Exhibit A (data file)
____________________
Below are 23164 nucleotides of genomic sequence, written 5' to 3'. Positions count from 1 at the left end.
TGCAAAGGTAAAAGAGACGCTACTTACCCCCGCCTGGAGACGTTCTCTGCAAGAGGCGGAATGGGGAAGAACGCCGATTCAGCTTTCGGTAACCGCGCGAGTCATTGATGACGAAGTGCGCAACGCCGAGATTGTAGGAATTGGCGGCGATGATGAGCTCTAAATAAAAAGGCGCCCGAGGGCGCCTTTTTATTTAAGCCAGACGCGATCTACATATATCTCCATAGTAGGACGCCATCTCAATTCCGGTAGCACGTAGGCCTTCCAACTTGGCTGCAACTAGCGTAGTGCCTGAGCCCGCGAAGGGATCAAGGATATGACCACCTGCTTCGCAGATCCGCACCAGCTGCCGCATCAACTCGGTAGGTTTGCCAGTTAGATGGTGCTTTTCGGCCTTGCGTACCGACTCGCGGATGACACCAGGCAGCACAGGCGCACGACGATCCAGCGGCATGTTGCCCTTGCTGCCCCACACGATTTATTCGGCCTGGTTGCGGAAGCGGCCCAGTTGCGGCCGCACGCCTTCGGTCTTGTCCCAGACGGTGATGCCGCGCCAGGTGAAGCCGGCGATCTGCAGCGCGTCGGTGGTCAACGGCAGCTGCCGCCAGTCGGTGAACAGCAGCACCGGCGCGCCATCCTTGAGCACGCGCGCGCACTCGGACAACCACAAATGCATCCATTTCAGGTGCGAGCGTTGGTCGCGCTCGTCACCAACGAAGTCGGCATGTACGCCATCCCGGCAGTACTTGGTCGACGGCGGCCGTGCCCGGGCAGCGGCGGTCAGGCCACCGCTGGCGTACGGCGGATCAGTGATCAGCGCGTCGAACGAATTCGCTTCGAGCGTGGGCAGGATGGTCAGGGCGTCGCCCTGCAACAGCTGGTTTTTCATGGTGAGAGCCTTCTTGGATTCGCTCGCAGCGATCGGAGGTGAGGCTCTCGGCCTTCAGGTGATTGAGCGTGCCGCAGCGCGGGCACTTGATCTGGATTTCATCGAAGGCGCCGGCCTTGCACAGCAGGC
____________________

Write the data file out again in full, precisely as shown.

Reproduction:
Below are 23164 nucleotides of genomic sequence, written 5' to 3'. Positions count from 1 at the left end.
TGCAAAGGTAAAAGAGACGCTACTTACCCCCGCCTGGAGACGTTCTCTGCAAGAGGCGGAATGGGGAAGAACGCCGATTCAGCTTTCGGTAACCGCGCGAGTCATTGATGACGAAGTGCGCAACGCCGAGATTGTAGGAATTGGCGGCGATGATGAGCTCTAAATAAAAAGGCGCCCGAGGGCGCCTTTTTATTTAAGCCAGACGCGATCTACATATATCTCCATAGTAGGACGCCATCTCAATTCCGGTAGCACGTAGGCCTTCCAACTTGGCTGCAACTAGCGTAGTGCCTGAGCCCGCGAAGGGATCAAGGATATGACCACCTGCTTCGCAGATCCGCACCAGCTGCCGCATCAACTCGGTAGGTTTGCCAGTTAGATGGTGCTTTTCGGCCTTGCGTACCGACTCGCGGATGACACCAGGCAGCACAGGCGCACGACGATCCAGCGGCATGTTGCCCTTGCTGCCCCACACGATTTATTCGGCCTGGTTGCGGAAGCGGCCCAGTTGCGGCCGCACGCCTTCGGTCTTGTCCCAGACGGTGATGCCGCGCCAGGTGAAGCCGGCGATCTGCAGCGCGTCGGTGGTCAACGGCAGCTGCCGCCAGTCGGTGAACAGCAGCACCGGCGCGCCATCCTTGAGCACGCGCGCGCACTCGGACAACCACAAATGCATCCATTTCAGGTGCGAGCGTTGGTCGCGCTCGTCACCAACGAAGTCGGCATGTACGCCATCCCGGCAGTACTTGGTCGACGGCGGCCGTGCCCGGGCAGCGGCGGTCAGGCCACCGCTGGCGTACGGCGGATCAGTGATCAGCGCGTCGAACGAATTCGCTTCGAGCGTGGGCAGGATGGTCAGGGCGTCGCCCTGCAACAGCTGGTTTTTCATGGTGAGAGCCTTCTTGGATTCGCTCGCAGCGATCGGAGGTGAGGCTCTCGGCCTTCAGGTGATTGAGCGTGCCGCAGCGCGGGCACTTGATCTGGATTTCATCGAAGGCGCCGGCCTTGCACAGCAGGC